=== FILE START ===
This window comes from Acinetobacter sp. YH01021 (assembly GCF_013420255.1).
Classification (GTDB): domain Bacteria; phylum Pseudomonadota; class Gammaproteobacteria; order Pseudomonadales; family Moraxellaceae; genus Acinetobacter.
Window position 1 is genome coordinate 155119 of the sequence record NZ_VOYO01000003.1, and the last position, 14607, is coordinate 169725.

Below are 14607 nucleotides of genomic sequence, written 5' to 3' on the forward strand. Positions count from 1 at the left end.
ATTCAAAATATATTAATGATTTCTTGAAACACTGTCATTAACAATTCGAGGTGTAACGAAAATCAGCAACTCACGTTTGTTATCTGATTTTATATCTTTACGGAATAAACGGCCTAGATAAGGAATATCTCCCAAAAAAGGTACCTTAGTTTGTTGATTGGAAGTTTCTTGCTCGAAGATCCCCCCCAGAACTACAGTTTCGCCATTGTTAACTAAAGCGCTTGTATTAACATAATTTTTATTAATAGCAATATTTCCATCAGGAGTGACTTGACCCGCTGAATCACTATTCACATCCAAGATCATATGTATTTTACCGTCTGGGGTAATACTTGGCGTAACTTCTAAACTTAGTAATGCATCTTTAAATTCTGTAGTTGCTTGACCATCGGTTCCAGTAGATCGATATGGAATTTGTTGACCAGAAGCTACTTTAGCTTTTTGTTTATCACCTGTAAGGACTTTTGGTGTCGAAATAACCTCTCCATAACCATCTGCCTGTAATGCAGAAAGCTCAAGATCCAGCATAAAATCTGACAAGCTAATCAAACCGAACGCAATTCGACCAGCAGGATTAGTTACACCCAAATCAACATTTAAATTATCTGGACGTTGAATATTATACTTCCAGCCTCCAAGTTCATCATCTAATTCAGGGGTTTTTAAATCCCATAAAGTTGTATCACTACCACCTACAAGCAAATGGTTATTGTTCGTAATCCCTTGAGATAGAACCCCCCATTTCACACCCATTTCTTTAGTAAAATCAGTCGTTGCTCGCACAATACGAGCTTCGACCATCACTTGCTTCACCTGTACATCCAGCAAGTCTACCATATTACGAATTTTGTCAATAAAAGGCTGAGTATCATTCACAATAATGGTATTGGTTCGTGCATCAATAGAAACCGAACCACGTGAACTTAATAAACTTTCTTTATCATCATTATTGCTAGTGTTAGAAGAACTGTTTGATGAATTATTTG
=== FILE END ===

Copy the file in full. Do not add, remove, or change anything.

This window comes from Acinetobacter sp. YH01021 (assembly GCF_013420255.1).
Classification (GTDB): domain Bacteria; phylum Pseudomonadota; class Gammaproteobacteria; order Pseudomonadales; family Moraxellaceae; genus Acinetobacter.
Window position 1 is genome coordinate 155119 of the sequence record NZ_VOYO01000003.1, and the last position, 14607, is coordinate 169725.

Below are 14607 nucleotides of genomic sequence, written 5' to 3' on the forward strand. Positions count from 1 at the left end.
ATTCAAAATATATTAATGATTTCTTGAAACACTGTCATTAACAATTCGAGGTGTAACGAAAATCAGCAACTCACGTTTGTTATCTGATTTTATATCTTTACGGAATAAACGGCCTAGATAAGGAATATCTCCCAAAAAAGGTACCTTAGTTTGTTGATTGGAAGTTTCTTGCTCGAAGATCCCCCCCAGAACTACAGTTTCGCCATTGTTAACTAAAGCGCTTGTATTAACATAATTTTTATTAATAGCAATATTTCCATCAGGAGTGACTTGACCCGCTGAATCACTATTCACATCCAAGATCATATGTATTTTACCGTCTGGGGTAATACTTGGCGTAACTTCTAAACTTAGTAATGCATCTTTAAATTCTGTAGTTGCTTGACCATCGGTTCCAGTAGATCGATATGGAATTTGTTGACCAGAAGCTACTTTAGCTTTTTGTTTATCACCTGTAAGGACTTTTGGTGTCGAAATAACCTCTCCATAACCATCTGCCTGTAATGCAGAAAGCTCAAGATCCAGCATAAAATCTGACAAGCTAATCAAACCGAACGCAATTCGACCAGCAGGATTAGTTACACCCAAATCAACATTTAAATTATCTGGACGTTGAATATTATACTTCCAGCCTCCAAGTTCATCATCTAATTCAGGGGTTTTTAAATCCCATAAAGTTGTATCACTACCACCTACAAGCAAATGGTTATTGTTCGTAATCCCTTGAGATAGAACCCCCCATTTCACACCCATTTCTTTAGTAAAATCAGTCGTTGCTCGCACAATACGAGCTTCGACCATCACTTGCTTCACCTGTACATCCAGCAAGTCTACCATATTACGAATTTTGTCAATAAAAGGCTGAGTATCATTCACAATAATGGTATTGGTTCGTGCATCAATAGAAACCGAACCACGTGAACTTAATAAACTTTCTTTATCATCATTATTGCTAGTGTTAGAAGAACTGTTTGATGAATTATTTG